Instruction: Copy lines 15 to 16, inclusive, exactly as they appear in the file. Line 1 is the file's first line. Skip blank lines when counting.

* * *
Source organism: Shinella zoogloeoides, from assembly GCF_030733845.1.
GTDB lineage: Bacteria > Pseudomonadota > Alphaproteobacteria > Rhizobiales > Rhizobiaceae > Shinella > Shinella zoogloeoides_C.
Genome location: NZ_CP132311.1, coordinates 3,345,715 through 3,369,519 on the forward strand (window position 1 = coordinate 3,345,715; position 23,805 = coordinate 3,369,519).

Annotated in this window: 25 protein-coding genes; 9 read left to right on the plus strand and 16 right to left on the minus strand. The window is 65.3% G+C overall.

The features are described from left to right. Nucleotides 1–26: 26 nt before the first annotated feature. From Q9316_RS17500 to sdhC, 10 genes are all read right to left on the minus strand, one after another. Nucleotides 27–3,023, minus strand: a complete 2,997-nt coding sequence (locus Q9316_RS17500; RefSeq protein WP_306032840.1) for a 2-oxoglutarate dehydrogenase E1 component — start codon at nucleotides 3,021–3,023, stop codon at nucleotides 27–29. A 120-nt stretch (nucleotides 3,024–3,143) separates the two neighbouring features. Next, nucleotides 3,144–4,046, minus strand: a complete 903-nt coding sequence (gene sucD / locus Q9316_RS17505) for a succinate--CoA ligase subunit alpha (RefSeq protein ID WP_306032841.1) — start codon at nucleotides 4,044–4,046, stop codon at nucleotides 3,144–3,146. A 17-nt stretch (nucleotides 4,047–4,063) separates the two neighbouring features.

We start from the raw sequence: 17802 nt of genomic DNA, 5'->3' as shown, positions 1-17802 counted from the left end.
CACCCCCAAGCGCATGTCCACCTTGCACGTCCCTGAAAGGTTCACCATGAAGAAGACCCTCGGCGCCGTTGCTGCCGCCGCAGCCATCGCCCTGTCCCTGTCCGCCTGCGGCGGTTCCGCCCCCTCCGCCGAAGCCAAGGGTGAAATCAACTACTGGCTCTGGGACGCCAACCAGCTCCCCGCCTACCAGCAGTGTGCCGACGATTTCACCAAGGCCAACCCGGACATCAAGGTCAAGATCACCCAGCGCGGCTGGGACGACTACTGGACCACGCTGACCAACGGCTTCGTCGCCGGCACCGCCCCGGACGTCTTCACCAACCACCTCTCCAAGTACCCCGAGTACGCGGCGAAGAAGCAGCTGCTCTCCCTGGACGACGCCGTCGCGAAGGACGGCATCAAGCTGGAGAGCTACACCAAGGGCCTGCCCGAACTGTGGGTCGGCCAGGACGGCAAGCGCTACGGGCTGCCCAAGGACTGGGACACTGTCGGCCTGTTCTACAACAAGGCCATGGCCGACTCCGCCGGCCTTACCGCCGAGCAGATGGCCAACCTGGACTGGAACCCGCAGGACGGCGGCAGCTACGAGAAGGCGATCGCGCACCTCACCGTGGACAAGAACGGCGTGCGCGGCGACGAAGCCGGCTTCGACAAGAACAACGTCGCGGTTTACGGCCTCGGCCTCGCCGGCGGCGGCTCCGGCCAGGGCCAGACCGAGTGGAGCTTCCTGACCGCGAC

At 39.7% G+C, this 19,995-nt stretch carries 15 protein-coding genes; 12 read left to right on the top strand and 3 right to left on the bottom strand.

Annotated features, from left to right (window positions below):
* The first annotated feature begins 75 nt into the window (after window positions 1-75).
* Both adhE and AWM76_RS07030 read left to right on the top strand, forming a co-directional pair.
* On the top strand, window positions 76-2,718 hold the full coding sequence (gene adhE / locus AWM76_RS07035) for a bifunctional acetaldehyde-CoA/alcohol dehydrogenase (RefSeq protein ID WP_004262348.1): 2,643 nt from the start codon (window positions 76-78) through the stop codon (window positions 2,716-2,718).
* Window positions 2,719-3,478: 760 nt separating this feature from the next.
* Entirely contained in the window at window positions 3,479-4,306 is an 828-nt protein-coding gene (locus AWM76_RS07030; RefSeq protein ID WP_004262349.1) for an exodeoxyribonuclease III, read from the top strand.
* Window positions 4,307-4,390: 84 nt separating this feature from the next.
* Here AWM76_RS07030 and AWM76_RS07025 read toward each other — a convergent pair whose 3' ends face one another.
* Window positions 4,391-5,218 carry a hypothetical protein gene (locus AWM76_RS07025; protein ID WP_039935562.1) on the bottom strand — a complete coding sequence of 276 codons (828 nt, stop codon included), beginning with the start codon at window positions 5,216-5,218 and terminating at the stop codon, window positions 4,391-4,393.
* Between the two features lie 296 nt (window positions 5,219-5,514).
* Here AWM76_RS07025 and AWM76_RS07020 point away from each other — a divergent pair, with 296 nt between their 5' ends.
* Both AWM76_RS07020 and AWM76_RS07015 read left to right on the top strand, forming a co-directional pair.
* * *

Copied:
* Window positions 4,307-4,390: 84 nt separating this feature from the next.
* Here AWM76_RS07030 and AWM76_RS07025 read toward each other — a convergent pair whose 3' ends face one another.